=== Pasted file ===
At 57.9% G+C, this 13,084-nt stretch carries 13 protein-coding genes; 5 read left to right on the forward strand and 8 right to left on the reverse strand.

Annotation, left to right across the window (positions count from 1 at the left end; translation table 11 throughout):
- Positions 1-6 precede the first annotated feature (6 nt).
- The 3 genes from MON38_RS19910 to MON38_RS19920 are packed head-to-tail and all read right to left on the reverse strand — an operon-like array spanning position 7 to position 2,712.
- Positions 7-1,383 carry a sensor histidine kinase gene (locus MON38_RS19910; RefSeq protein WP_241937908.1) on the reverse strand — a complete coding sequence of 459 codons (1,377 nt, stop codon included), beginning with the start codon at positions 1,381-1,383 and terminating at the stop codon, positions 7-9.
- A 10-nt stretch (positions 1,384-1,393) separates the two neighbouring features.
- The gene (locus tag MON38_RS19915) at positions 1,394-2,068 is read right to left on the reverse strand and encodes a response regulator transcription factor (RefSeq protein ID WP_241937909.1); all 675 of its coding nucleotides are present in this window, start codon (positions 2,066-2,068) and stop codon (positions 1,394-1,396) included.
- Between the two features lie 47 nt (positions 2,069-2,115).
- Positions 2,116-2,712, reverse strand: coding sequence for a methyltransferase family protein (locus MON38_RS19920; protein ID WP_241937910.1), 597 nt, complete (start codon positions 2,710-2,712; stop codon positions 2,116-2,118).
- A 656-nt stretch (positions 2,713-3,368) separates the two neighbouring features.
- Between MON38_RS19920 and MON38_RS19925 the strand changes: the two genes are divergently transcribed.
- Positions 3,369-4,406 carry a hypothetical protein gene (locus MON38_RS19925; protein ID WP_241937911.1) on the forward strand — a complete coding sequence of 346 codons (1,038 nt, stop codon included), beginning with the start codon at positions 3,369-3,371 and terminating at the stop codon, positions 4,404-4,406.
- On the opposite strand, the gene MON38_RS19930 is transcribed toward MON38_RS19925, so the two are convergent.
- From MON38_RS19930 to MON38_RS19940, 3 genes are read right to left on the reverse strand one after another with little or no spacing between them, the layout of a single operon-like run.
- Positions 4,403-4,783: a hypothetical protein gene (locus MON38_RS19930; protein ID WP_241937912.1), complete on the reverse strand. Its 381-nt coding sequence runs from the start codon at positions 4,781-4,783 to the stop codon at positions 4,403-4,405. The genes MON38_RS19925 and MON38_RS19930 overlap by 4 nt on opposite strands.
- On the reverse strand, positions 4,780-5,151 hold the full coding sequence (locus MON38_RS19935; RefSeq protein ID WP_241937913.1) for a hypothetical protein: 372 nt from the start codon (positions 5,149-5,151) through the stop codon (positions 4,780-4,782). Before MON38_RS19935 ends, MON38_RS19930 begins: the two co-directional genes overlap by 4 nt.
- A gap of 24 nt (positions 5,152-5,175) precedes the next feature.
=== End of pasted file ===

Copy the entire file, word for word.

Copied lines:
At 57.9% G+C, this 13,084-nt stretch carries 13 protein-coding genes; 5 read left to right on the forward strand and 8 right to left on the reverse strand.

Annotation, left to right across the window (positions count from 1 at the left end; translation table 11 throughout):
- Positions 1-6 precede the first annotated feature (6 nt).
- The 3 genes from MON38_RS19910 to MON38_RS19920 are packed head-to-tail and all read right to left on the reverse strand — an operon-like array spanning position 7 to position 2,712.
- Positions 7-1,383 carry a sensor histidine kinase gene (locus MON38_RS19910; RefSeq protein WP_241937908.1) on the reverse strand — a complete coding sequence of 459 codons (1,377 nt, stop codon included), beginning with the start codon at positions 1,381-1,383 and terminating at the stop codon, positions 7-9.
- A 10-nt stretch (positions 1,384-1,393) separates the two neighbouring features.
- The gene (locus tag MON38_RS19915) at positions 1,394-2,068 is read right to left on the reverse strand and encodes a response regulator transcription factor (RefSeq protein ID WP_241937909.1); all 675 of its coding nucleotides are present in this window, start codon (positions 2,066-2,068) and stop codon (positions 1,394-1,396) included.
- Between the two features lie 47 nt (positions 2,069-2,115).
- Positions 2,116-2,712, reverse strand: coding sequence for a methyltransferase family protein (locus MON38_RS19920; protein ID WP_241937910.1), 597 nt, complete (start codon positions 2,710-2,712; stop codon positions 2,116-2,118).
- A 656-nt stretch (positions 2,713-3,368) separates the two neighbouring features.
- Between MON38_RS19920 and MON38_RS19925 the strand changes: the two genes are divergently transcribed.
- Positions 3,369-4,406 carry a hypothetical protein gene (locus MON38_RS19925; protein ID WP_241937911.1) on the forward strand — a complete coding sequence of 346 codons (1,038 nt, stop codon included), beginning with the start codon at positions 3,369-3,371 and terminating at the stop codon, positions 4,404-4,406.
- On the opposite strand, the gene MON38_RS19930 is transcribed toward MON38_RS19925, so the two are convergent.
- From MON38_RS19930 to MON38_RS19940, 3 genes are read right to left on the reverse strand one after another with little or no spacing between them, the layout of a single operon-like run.
- Positions 4,403-4,783: a hypothetical protein gene (locus MON38_RS19930; protein ID WP_241937912.1), complete on the reverse strand. Its 381-nt coding sequence runs from the start codon at positions 4,781-4,783 to the stop codon at positions 4,403-4,405. The genes MON38_RS19925 and MON38_RS19930 overlap by 4 nt on opposite strands.
- On the reverse strand, positions 4,780-5,151 hold the full coding sequence (locus MON38_RS19935; RefSeq protein ID WP_241937913.1) for a hypothetical protein: 372 nt from the start codon (positions 5,149-5,151) through the stop codon (positions 4,780-4,782). Before MON38_RS19935 ends, MON38_RS19930 begins: the two co-directional genes overlap by 4 nt.
- A gap of 24 nt (positions 5,152-5,175) precedes the next feature.